mount an attack. The immune system is incredibly complex with the plethora of different
mechanisms to take down your invaders.
Your temperature increases which helps your immune system function better and actually
makes it a more hostile environment for the virus you might create more snot and phlegm
which make it harder for the virus to attach to your cells and also help to get rid of dead
viruses and immune cells. You may feel weak and tired as your body starts to prioritize
fighting off this virus instead of doing your regular day-to-day activities and your bones
may actually feel sore and ache and that's because they're actually making more white
blood cells. For its mainline defense when the corona virus is detected the body triggers
signals to start producing antibodies. These antibodies are created by your own DNA.
There are essentially sections of code in each cells DNA that contained the instructions
of how to build different defense systems. Enzymes in the nucleus find the right section
of DNA make a copy called messenger RNA which gets sent to the ribosome in your cells
which will read these instructions and start making the relevant proteins. With up to 10 million ribosomes in each cell, they become an antibody making Factory which are sent outside
of the cell to fight the virus. The trickiest part for your body is that the immune response
doesn't catch the virus right away. So, essentially the virus starts with an upper hand
this is why it can take so long for your body to fight off a virus. But for coronavirus those
with healthy immune systems should be able to fight off and rid the body of the virus
within weeks. The problem is primarily for those who have compromised immune systems
which is often people who are elderly or people who are very young. This particular
corona virus has mostly affected the elderly and that's because as we age our immune
systems become less effective and they actually slow down. As the virus continues to
proliferate and cells continue to die in a desperate attempt to save your body your immune
system can go into overdrive. In severe cases, white blood cells are responsible for
activating a variety of chemicals which can cause the leaking of fluid into your lungs and this combination of cellular destruction from the virus and fluid-filled lungs interrupts the transportation
of oxygen into the bloodstream which can lead to suffocation and organ failure.
But the virus isn't always the cause of death. Often with a weakened and distracted
immune system other organisms like bacteria are able to take advantage of the body
causing further complications. As organs begin to shut down, the whole body can as well.
To reiterate it's the immunocompromise that are most at risk and even with that it's worth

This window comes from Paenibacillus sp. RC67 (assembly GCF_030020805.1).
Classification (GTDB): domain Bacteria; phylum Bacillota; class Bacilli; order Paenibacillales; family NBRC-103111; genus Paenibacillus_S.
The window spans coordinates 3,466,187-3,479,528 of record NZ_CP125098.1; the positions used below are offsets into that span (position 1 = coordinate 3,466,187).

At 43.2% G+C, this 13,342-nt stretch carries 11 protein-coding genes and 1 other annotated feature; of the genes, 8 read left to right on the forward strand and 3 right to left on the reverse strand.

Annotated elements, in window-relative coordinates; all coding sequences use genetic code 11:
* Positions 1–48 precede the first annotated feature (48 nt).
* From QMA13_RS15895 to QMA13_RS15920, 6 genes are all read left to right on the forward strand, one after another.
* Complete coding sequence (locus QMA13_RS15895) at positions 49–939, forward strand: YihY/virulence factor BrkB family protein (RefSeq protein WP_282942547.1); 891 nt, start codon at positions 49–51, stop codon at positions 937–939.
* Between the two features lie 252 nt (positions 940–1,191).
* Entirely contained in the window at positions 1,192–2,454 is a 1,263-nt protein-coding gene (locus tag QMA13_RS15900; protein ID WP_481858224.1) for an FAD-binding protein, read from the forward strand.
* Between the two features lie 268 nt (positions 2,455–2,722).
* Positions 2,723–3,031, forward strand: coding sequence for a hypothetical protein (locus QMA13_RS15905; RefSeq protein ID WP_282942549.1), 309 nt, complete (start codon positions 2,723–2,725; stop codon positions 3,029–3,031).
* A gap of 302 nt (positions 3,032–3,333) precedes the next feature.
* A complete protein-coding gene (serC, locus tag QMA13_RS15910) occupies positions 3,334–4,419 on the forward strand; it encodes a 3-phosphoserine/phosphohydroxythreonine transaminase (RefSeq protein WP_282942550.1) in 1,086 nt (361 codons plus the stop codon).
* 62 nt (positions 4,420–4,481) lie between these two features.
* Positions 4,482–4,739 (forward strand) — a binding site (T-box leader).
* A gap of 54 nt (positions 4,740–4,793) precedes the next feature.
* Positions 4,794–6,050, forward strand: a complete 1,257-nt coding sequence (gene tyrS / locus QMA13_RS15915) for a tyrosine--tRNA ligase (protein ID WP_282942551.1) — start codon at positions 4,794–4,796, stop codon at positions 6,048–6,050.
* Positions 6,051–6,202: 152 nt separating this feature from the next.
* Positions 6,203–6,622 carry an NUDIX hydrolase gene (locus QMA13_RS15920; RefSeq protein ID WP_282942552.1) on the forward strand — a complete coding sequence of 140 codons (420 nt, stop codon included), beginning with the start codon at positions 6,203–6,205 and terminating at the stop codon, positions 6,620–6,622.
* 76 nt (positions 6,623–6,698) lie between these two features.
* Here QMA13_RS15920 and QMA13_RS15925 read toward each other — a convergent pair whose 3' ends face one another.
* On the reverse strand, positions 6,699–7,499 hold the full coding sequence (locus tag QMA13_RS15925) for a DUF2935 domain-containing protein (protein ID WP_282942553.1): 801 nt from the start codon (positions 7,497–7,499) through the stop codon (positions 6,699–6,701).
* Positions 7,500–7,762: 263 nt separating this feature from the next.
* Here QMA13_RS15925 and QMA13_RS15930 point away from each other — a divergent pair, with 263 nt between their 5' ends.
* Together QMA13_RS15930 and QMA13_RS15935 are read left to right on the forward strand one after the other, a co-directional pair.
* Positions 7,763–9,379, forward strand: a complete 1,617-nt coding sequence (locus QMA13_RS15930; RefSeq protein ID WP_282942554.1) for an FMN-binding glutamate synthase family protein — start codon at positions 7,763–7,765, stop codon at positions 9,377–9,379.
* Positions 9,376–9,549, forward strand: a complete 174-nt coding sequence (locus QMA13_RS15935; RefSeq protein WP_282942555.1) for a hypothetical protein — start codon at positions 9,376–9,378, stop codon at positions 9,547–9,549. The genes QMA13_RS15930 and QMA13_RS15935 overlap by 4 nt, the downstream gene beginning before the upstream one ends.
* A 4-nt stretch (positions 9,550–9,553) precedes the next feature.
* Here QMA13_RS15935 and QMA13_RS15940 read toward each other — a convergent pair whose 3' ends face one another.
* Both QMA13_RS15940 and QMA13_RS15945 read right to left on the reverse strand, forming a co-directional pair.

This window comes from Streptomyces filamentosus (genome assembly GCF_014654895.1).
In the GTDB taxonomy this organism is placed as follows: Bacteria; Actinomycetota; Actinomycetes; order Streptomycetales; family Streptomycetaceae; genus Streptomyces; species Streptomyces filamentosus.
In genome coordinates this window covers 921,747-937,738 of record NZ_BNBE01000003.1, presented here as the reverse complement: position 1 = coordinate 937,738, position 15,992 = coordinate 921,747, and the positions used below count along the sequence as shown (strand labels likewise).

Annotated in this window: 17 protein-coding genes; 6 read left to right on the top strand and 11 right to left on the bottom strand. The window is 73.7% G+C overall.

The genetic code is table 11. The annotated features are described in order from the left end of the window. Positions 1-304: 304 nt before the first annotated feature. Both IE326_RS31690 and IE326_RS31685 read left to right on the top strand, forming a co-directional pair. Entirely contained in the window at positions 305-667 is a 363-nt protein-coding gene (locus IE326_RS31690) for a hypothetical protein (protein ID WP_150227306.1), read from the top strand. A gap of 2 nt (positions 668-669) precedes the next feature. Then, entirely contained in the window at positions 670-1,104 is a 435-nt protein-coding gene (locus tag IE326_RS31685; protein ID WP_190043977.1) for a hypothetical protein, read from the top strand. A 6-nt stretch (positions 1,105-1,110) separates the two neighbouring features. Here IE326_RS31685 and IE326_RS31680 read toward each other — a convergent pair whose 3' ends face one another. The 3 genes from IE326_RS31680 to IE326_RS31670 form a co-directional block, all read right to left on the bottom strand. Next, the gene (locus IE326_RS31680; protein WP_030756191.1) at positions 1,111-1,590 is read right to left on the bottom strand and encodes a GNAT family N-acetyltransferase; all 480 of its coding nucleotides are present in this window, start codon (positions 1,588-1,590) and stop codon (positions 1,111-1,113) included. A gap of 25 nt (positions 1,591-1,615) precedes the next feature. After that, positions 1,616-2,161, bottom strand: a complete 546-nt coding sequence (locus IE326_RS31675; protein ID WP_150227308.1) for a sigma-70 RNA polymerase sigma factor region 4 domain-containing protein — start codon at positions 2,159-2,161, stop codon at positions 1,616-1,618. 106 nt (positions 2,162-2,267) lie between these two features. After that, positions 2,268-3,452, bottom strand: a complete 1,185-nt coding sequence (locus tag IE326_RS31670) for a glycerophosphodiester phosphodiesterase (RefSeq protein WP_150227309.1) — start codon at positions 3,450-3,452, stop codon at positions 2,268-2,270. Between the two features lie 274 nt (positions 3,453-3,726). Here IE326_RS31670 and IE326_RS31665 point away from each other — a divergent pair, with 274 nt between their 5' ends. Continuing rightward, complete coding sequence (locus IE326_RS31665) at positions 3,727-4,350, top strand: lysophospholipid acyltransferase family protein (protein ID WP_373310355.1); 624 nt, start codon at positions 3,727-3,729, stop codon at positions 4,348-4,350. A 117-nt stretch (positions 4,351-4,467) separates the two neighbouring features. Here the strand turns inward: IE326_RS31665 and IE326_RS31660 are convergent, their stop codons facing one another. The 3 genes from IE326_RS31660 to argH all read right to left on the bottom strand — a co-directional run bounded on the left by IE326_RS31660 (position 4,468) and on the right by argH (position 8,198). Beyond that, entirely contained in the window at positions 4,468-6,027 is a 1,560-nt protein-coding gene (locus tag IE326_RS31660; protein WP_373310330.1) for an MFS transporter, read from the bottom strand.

saying that the numbers are relatively low.
If you think about it 40,000 people died of the flu in the US alone last year, and over a million
people died of heart disease.
On top of that the death rate right now is being estimated between 2 and 3 percent which is continually evolving but a disease like SARS was a death rate of 10% and Ebola in some
regions has been up to 50 percent.
All this to say don't allow the news to make you panic. We live in Toronto where the SARS
virus got world-scale attention.
That's because the only people who died outside of Asia from that virus were in Canada and
most of them were in Toronto. With only 44 people dying in total in Canada,
it had a huge impact on our city we lost a lot of tourism we lost millions of dollars but most importantly we saw a lot of stigma and racism towards Chinese people.
It's important that we do not repeat those racist notions that happen to your in
Toronto and we all need to be aware of this when we talk about the current coronavirus.
On our social media channels, we've seen lots of people saying things like this always
happens in China, and relating it a lot to the types of foods that Chinese people eat.
But it's important to remember that Western food practices are what created mad cow disease,
and also Western meat consumption has created a big issue with antibiotic resistance.
We need to listen to and trust public health professionals, and we need to not overreact,
and we need to not use this as an excuse to be racist. If you like these videos make
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time for another science video peace. Yes.
1. What do you know about the coronavirus? How does the virus pass from person to person?
2. What has your country told you about the coronavirus? How worried are you about the coronavirus?
3. What would you do if your city was in lockdown?